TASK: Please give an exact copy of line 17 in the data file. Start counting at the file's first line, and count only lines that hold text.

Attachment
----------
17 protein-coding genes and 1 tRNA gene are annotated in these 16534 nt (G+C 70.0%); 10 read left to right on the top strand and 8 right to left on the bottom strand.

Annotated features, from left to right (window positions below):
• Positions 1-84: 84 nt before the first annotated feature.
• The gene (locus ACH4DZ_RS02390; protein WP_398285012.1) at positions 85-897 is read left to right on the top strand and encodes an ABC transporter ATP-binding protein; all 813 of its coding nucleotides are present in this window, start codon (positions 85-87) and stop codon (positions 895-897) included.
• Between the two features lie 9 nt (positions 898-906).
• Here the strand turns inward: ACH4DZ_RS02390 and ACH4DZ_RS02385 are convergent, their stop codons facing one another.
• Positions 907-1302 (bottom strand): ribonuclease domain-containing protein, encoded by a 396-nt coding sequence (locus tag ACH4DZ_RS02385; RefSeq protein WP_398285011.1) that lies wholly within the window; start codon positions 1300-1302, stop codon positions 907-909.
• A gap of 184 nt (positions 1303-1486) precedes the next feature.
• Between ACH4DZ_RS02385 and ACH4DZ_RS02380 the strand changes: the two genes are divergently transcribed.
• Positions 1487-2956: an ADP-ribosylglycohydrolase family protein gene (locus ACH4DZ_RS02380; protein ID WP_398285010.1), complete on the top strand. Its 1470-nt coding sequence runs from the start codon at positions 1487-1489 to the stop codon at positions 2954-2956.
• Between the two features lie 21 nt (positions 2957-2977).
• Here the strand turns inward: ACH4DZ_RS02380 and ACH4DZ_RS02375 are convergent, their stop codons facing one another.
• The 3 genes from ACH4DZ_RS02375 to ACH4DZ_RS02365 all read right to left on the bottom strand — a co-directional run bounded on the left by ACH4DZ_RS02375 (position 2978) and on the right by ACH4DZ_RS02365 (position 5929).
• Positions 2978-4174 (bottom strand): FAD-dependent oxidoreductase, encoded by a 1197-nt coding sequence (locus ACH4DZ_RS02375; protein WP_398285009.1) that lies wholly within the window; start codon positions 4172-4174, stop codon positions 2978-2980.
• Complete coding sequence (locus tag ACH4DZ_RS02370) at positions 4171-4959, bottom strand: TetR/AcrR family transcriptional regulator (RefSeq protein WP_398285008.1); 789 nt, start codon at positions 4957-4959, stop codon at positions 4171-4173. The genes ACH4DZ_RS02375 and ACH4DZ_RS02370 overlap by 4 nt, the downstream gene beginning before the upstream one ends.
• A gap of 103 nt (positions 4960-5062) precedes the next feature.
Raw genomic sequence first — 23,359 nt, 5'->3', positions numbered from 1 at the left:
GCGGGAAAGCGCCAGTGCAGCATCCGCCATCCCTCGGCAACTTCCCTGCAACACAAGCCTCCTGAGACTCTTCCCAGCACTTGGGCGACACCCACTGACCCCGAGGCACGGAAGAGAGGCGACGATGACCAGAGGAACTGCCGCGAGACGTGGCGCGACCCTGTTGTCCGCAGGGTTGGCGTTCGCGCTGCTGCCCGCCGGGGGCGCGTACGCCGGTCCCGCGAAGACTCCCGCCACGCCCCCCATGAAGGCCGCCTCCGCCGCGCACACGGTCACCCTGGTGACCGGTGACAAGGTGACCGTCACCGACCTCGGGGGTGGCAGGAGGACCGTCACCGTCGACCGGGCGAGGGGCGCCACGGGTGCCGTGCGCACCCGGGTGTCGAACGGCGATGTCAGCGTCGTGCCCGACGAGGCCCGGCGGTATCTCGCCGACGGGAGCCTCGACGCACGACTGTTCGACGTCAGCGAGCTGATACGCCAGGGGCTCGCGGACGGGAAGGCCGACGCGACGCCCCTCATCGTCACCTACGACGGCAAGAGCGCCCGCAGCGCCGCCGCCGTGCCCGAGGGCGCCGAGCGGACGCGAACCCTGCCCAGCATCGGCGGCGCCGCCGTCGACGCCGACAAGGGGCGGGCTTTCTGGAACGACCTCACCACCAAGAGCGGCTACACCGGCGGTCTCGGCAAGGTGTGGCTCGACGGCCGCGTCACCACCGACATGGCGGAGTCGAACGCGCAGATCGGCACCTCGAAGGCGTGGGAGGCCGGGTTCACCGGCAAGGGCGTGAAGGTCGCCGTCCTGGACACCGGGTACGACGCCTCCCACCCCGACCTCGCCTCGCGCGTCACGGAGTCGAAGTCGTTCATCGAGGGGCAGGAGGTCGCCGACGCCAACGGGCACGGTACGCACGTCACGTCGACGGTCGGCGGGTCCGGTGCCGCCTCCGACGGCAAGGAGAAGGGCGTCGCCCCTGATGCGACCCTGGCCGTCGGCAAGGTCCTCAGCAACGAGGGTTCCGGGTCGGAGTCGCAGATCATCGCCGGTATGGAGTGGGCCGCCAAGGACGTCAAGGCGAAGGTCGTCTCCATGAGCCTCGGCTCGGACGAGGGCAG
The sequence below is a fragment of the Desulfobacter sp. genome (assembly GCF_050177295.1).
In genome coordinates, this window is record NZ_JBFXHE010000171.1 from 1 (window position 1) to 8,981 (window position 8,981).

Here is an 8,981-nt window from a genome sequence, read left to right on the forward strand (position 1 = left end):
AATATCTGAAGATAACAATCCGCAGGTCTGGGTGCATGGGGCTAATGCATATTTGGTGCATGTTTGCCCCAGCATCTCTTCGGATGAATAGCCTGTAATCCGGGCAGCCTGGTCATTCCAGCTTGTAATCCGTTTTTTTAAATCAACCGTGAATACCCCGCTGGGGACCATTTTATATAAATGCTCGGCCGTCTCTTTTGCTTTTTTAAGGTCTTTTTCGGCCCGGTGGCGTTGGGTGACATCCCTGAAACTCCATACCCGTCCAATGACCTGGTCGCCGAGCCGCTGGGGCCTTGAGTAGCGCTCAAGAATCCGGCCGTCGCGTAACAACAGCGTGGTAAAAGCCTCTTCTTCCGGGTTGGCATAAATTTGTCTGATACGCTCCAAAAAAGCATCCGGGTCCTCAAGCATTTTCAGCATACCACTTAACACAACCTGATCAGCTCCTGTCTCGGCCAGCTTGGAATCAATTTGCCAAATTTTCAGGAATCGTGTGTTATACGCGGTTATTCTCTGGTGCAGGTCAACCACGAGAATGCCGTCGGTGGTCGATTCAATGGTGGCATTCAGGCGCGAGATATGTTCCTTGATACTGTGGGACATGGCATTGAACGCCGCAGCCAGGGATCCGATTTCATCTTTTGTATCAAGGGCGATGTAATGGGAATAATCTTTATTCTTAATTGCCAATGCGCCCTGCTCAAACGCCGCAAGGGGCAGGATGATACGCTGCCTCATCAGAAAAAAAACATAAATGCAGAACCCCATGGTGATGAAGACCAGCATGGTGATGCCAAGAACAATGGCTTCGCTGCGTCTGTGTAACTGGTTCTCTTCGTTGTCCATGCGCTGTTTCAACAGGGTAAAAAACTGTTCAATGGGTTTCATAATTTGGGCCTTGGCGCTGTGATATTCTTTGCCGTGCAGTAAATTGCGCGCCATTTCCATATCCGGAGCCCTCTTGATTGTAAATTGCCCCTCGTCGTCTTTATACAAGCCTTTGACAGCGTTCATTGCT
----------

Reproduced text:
Raw genomic sequence first — 23,359 nt, 5'->3', positions numbered from 1 at the left: